Native Language Instructors Program instructor Isidore Toulouse has taught for the past 25 years in the Lakehead University program for people learning how to teach Anishinabemowin.

Native Language Instructors Program instructor Isadore Toulouse has taught for the past 25 years in the Lakehead University program for people learning how to teach Anishinaabemowin.

By Rick Garrick

THUNDER BAY—Isadore Toulouse of Wikwemikong Unceded Indian Reserve is back for his 25th year of teaching students how to teach Anishinaabemowin at Lakehead University’s Native Language Instructors Program (NLIP).

“One of the highlights is seeing the young people that are coming to take the NLIP whose parents were here originally,” Toulouse says. “We’re trying to train these young people to be teachers, to teach Anishinaabemowin. And we also have these older students who are taking the program who have the knowledge base of the culture, the traditions, and the life values that were shared to them by their parents and their grandparents.”

Toulouse says the students learn from each other as well as from their instructors.

“We as instructors try to get them to work collaboratively together to bring out the ideas that the older generation have as opposed to what the younger generation can share,” Toulouse says. “Right now, my group is creating a bilingual school. They are creating a school from scratch to see what kind of ideals they can add to the building of this school.”

Toulouse says there is a “great resurgence” of Anishinaabemowin speakers who understand the value of language.

“Those are the ones we are trying to reach today to get them to see that understanding of those traditional values that we have and to be able to teach our kids in the school system,” Toulouse says.

Toulouse has seen a change in the NLIP students as their communities recover their traditional teachings.

“These younger people who are becoming teachers are understanding more of their traditional values,” Toulouse says. “I’m seeing more of these young people that have a broader understanding of the traditional ways.”

Toulouse began teaching Anishinaabemowin about 34 years ago. He graduated from NLIP in 1991 and currently teaches Anishinaabemowin at Suttons Bay High School in Suttons Bay, Michigan.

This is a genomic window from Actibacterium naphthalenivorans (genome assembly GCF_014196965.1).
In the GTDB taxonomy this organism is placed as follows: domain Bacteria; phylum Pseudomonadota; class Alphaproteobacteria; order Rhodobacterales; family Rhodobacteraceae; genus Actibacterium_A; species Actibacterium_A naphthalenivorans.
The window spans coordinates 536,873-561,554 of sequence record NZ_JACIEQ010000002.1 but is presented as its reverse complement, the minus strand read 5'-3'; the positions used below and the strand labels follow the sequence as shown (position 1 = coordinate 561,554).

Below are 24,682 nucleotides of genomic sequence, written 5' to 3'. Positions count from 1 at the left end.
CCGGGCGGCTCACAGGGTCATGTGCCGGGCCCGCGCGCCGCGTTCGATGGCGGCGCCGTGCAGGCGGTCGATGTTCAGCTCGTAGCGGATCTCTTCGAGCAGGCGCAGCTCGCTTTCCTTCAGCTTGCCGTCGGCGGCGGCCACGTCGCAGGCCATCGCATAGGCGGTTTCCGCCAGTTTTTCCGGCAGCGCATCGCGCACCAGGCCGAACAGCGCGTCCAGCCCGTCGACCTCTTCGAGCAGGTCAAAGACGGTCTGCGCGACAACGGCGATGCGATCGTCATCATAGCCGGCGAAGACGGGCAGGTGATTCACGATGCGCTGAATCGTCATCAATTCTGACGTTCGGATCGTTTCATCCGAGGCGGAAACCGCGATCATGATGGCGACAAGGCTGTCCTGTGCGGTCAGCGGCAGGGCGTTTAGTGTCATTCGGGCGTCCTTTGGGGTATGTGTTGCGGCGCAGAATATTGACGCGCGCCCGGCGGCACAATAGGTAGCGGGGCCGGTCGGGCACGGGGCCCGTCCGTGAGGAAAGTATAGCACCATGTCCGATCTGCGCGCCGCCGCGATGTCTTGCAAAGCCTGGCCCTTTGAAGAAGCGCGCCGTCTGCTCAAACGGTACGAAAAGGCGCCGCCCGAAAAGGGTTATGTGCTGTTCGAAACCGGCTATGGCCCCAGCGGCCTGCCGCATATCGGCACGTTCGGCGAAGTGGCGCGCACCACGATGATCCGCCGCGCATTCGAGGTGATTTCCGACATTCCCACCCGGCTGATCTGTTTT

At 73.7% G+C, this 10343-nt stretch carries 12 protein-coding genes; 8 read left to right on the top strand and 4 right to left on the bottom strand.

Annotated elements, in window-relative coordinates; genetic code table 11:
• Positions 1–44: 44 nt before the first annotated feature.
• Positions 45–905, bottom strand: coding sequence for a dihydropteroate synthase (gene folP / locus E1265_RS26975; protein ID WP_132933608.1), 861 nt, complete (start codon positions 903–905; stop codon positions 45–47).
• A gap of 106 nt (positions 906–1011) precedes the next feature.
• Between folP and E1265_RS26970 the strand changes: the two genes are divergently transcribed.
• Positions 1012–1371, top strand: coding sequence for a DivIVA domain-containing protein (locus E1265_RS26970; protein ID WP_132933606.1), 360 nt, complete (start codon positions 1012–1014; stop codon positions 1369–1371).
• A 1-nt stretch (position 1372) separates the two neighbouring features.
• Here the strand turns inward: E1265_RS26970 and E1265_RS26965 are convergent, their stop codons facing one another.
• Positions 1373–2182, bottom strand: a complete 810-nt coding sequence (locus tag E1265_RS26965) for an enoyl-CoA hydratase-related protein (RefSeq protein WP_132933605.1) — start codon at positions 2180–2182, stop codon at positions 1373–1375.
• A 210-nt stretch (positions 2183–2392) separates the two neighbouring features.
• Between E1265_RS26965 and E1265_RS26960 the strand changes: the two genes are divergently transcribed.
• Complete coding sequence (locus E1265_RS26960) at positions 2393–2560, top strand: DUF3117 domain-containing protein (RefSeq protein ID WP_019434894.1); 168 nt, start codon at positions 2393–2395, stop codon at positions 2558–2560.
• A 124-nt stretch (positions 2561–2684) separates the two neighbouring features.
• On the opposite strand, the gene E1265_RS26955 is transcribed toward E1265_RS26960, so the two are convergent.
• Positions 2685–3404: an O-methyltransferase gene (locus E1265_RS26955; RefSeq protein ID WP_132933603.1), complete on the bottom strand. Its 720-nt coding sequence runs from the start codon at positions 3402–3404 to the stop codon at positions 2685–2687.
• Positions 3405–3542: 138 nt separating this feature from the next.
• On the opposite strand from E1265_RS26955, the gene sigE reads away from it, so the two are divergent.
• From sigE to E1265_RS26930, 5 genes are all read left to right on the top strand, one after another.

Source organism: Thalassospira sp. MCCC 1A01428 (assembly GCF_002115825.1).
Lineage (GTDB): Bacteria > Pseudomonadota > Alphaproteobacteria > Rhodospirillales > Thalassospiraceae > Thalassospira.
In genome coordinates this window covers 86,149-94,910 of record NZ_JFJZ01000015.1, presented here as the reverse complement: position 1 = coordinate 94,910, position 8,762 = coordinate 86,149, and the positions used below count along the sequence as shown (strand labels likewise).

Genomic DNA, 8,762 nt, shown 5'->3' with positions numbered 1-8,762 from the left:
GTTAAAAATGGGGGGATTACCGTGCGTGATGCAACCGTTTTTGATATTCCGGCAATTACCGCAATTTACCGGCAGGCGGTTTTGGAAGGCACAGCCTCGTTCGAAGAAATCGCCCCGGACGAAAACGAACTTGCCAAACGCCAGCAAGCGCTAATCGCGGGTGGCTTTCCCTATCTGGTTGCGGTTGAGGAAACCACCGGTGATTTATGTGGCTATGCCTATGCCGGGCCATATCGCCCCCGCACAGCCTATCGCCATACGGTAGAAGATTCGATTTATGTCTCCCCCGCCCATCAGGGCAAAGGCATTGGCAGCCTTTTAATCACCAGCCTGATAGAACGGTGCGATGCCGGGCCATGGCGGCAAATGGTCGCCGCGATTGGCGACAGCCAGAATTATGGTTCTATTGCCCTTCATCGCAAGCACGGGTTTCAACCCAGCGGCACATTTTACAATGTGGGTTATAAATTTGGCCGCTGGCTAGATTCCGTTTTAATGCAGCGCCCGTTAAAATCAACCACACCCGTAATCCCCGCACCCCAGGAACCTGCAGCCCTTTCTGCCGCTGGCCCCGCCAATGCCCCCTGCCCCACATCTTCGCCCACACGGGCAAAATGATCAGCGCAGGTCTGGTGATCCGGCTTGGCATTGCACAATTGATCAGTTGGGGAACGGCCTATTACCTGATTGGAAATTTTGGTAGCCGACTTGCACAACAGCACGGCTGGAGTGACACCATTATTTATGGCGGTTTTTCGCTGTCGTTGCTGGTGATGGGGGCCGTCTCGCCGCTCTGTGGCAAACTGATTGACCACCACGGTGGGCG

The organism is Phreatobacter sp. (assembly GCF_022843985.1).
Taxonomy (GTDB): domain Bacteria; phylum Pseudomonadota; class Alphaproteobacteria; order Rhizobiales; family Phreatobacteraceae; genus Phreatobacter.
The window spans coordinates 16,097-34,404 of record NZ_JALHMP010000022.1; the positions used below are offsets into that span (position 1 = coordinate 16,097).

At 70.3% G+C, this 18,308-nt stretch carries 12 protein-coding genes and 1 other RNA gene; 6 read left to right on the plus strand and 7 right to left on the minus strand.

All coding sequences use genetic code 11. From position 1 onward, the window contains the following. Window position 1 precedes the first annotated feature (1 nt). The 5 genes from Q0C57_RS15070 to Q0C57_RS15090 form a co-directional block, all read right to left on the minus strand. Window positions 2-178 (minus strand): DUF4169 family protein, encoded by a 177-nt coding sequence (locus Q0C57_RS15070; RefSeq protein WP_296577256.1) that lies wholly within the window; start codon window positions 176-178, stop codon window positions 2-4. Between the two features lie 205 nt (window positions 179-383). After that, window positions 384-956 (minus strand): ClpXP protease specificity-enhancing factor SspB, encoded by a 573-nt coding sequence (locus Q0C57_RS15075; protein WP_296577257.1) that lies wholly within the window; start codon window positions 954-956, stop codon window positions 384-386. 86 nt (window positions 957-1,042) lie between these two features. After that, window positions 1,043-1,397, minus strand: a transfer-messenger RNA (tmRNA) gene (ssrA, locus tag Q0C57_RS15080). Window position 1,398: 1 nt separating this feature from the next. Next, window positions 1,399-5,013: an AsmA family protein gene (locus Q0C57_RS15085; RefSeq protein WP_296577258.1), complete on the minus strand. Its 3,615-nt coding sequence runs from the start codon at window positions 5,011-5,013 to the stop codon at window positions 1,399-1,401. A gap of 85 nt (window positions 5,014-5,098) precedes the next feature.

“The language base on the U.S. side is very minimal, so we get a lot of imported teachers coming in from Canada to go in and teach in Michigan,” Toulouse says.

Wikwemikong’s Louise Recollet, a fourth-year NLIP student, works part-time as an immersion instructor with an Anishinaabemowin program in Bay Mills, Michigan, which is located near Sault Ste. Marie.

“I do the immersion program for ages 16 to 50,” Recollet says. “There’s about 10 to 20 students.”

Recollet looks forward to sharing the knowledge she acquired this year with her students in Bay Mills. She has been studying the written double-vowel system.

“I’ll be speaking more fluently with the language and understanding more of it,” Recollet says.

In addition to their NLIP classes, Toulouse and some of the instructors and students usually hold a traditional crafts sale on Wednesday evenings at the University Centre Agora.

“A lot of the students bring their wares and hopefully make a sale,” Toulouse says. “We usually get a good crowd.”

Lac Seul’s Patricia Ningewance-Nadeau, one of the NLIP instructors, offered a selection of the 10 Anishinaabemowin books she has published at her booth.

“I’m teaching two courses here this summer, one for graduates of the program,” Ningewance-Nadeau says. “It’s a writing course: Oral Literature. I have them studying oral literature, legends, stories and then they are making their own stories.”

Ningewance-Nadeau says there is a need for literature written in Anishinaabemowin, both fiction and non-fiction.

“We need our students of the future to have books to read so they can practice writing and comprehending language,” Ningewance-Nadeau says.

Ningewance-Nadeau plans to move to Sault Ste. Marie this fall to teach three levels of Ojibwa at Algoma University.